Sunday, June 01, 2008

Around the blogs

I have been too busy to actively blog the past few days but a few issues caught my attention.

1. Bill Hensen. I enjoyed this post by Liz Conor on the Hensen controversy (Is it Hensen or Henson – both spellings are widely used). Conor's post makes some comparisons with Nabokov’s Lolita – and tries to understand the ‘peculiar’ beauty of art involving young beautiful people while feeling caution and fear over their vulnerability. As a parent of two daughters (& one son) I can relate exactly to what she says. Of course Nakokov is discussing the views of a young woman from the perspective of a pedophile while Hansen is definitely not taking such a perspective.

There is no debate on this issue on the right side of politics . Hensen’s work is pornography pure and simple to these sober minded defenders of the faith. But there is plenty of misogynistic porn on the web – comparing its to Hensen’s work shows there is no overlap at all. The religious right have predictably voiced their support for the interpretative role of storm-troopers in our art galleries. Predictably Kevin Rudd has felt it necessary to inject his ‘absolutely revolting’ critique something which really appeals to these fanatics. Rudd should butt out of these moral debates or use more measured language.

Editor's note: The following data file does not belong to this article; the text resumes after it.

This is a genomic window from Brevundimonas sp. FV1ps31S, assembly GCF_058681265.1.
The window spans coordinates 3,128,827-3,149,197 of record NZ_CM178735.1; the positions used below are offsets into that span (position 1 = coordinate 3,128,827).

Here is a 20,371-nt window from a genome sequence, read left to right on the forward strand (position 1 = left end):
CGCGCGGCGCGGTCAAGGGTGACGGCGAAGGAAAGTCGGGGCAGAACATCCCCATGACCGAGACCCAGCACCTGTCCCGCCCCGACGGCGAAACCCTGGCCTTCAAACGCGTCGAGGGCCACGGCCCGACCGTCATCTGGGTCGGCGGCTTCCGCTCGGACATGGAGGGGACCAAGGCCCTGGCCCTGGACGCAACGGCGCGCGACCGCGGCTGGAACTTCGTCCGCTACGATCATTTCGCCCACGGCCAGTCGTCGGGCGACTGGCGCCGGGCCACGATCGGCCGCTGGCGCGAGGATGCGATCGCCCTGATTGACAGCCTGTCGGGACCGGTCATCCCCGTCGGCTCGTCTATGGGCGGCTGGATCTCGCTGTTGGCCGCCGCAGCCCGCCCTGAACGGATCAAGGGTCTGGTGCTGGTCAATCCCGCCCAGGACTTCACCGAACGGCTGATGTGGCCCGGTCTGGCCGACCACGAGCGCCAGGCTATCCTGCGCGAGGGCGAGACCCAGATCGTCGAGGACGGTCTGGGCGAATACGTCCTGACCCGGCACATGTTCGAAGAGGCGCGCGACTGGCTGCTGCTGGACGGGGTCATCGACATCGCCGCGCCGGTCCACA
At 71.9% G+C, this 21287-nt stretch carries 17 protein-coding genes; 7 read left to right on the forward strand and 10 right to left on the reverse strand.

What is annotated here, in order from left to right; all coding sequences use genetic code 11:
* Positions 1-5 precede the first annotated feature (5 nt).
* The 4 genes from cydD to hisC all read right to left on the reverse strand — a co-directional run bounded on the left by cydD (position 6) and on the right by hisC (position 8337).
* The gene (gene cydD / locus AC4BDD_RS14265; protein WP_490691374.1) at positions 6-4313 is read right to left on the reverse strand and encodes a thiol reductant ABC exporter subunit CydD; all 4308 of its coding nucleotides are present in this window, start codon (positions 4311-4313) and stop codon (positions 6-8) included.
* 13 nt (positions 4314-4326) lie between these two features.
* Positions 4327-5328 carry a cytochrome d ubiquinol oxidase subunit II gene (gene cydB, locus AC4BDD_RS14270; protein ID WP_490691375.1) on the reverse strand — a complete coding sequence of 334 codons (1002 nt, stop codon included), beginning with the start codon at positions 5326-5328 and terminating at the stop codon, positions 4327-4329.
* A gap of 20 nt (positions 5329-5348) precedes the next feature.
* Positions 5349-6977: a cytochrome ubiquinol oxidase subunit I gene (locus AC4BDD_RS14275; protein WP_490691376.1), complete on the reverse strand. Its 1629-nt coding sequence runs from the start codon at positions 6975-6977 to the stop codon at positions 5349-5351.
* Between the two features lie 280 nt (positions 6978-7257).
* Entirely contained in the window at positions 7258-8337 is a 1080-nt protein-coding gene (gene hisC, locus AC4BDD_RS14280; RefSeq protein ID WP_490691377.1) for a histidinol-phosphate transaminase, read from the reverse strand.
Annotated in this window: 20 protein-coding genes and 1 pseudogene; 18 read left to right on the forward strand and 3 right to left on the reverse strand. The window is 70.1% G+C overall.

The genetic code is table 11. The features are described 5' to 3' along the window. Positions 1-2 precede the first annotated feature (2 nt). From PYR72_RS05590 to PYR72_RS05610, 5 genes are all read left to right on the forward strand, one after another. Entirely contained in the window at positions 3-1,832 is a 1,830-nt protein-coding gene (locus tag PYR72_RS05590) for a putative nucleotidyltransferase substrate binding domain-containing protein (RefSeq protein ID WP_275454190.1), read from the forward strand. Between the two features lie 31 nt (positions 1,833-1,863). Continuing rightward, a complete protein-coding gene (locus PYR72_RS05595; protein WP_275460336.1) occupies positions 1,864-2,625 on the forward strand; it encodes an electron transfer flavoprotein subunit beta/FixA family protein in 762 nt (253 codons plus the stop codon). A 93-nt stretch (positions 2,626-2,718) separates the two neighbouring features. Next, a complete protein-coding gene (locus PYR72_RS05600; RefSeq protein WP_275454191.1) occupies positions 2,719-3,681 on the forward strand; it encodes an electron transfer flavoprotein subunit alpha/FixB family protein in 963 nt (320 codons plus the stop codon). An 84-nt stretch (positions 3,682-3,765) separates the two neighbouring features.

2. FuelWatch. The FuelWatch scheme is likely to make very little difference to the cost of petrol for motorists. Apart from imposing hefty compliance costs on motorists it seems likely to encourage coordination among retailers and hence increased collusion – if anything this might push prices up a smidgeon. Rudd’s abuse of the public servants for leaking their opposition to the scheme is understandable – nobody likes being shown to appear an idiot – but his bully-like threat to increase their workloads seems to be the response of a peanut. More of this idiocy to come I am sure. Rudd choose what he thought were an indefensible group of ‘fat cats’ to use earlier Labor language but is revealed to be a total hypocrite in terms of his pre-election comments on the needs of ‘working families’ to enjoy their leisure.